When you do the key dance to read codes in the EVIC/Odometer, it only reads the codes stored in the PCM and some of the codes stored in the TCM.
There are a lot of codes for other controllers and the rest of the codes in the TCM that will never show. And the cheap scan tool that big franchise auto stores use, don't read anymore than what the key dance spits out, although they have stored information in the tool to associate with the code to tell you what the code means, instead of looking it up.
You need the proprietary tool from Chrysler to read airbag codes, that means either going to the dealer, or if you're lucky an independent repair shop near you has invested the big bucks to hae the proprietary tool or very expensive universal tool that can do almost everything the proprietary tools can, most can't afford it, or you have to pay the $8k bucks youself for the tool, that could be done with laptop and adapter cable, if chrysler would allow to happen, which they don't, NOR do any of the manufacturers.
That means you most likely will have to go to the dealer and pay them a fee, up to an hour labor, to spend the 2 minutes to hook up the tool and press a button to read the code. If no code is stored, which is possible, you still have to pay the fee and get nothing out of it.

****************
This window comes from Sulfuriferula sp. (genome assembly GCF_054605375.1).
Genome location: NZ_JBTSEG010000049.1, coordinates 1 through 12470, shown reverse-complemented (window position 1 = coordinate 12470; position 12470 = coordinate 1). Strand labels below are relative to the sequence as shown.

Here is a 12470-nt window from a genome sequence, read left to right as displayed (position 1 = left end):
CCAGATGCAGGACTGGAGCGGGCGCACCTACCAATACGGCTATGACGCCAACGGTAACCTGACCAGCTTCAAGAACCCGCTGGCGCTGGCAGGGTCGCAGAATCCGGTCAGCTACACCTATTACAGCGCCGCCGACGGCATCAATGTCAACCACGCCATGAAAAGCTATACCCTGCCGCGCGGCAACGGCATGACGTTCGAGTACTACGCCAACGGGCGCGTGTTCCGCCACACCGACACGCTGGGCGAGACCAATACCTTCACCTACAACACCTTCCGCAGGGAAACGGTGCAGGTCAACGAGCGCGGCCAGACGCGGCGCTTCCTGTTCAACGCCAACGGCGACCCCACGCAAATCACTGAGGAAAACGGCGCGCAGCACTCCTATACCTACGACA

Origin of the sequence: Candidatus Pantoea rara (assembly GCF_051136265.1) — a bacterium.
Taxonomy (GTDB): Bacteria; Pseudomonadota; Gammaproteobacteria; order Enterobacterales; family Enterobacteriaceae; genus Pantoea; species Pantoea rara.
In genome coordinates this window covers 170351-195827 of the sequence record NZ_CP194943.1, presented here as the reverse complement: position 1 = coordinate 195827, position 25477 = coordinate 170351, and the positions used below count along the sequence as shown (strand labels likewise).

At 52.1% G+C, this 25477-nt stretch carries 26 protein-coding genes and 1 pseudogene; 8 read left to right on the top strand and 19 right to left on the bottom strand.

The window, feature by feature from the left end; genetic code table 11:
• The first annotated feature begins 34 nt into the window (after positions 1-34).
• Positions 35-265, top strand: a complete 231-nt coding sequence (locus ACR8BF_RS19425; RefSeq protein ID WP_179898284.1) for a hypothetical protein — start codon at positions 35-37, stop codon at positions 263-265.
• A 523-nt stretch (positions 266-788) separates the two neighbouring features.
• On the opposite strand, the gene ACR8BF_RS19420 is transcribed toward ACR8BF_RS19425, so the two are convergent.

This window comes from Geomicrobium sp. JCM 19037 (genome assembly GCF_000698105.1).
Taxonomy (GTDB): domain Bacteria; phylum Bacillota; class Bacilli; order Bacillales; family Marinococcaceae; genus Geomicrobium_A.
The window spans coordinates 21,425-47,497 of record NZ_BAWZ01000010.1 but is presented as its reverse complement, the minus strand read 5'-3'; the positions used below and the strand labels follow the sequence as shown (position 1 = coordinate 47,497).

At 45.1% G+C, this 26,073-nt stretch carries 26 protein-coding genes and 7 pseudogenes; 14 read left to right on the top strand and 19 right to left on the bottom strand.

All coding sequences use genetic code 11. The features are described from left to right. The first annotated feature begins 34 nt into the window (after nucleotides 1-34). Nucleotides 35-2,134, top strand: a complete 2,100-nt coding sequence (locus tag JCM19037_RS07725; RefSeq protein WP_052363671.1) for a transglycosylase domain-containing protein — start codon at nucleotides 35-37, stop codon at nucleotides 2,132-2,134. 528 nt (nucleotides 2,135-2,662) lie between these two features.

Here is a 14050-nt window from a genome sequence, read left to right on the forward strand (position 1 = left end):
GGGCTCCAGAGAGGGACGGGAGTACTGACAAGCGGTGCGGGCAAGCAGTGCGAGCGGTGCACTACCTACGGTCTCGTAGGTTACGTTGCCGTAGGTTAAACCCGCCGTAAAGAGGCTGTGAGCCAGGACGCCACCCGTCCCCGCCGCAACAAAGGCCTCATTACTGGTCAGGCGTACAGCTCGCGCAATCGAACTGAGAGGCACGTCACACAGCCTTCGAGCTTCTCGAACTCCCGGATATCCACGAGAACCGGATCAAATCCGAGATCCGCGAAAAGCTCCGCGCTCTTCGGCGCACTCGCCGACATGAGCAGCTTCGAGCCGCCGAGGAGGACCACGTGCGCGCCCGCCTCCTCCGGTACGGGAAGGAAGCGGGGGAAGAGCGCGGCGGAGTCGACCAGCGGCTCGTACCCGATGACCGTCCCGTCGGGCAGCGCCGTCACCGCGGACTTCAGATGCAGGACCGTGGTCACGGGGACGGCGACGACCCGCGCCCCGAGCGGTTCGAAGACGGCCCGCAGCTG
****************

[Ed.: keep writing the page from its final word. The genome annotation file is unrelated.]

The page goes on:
My '02 Mini-Van still has an airbag light, I can't bring myself to pay the $100 the local dealers want to just pull it into the service bay and read the code and tell me what it is. The light does go out on occassion, it seems to be associated with temperature, when the temperature is below freezing it will go out, as the vehicle warms up, it will come back on again.
Keep in mind, the air bag system is like the Evap Purge System, the Federal Government has set unrealistic standards for the system, resulting in some ridiculous self-tests, so a perfectly good system can fail self-tests and still be good working order, and you can spend a lot of time, money and aggrevation in multiple visits trying to track down the non-problem causing the self-test to fail. For air-bags we are talking they do things like test resistance in circuits and throw a warning light if they are off a couple of ohms. OR, your airbag may NOT work at all, you really don't know, you just get a light, and it could be one of the non-problems or a real problem, unfortunately that is the only way the engineers could get the system certified with the ridiculous standards the Fed's set.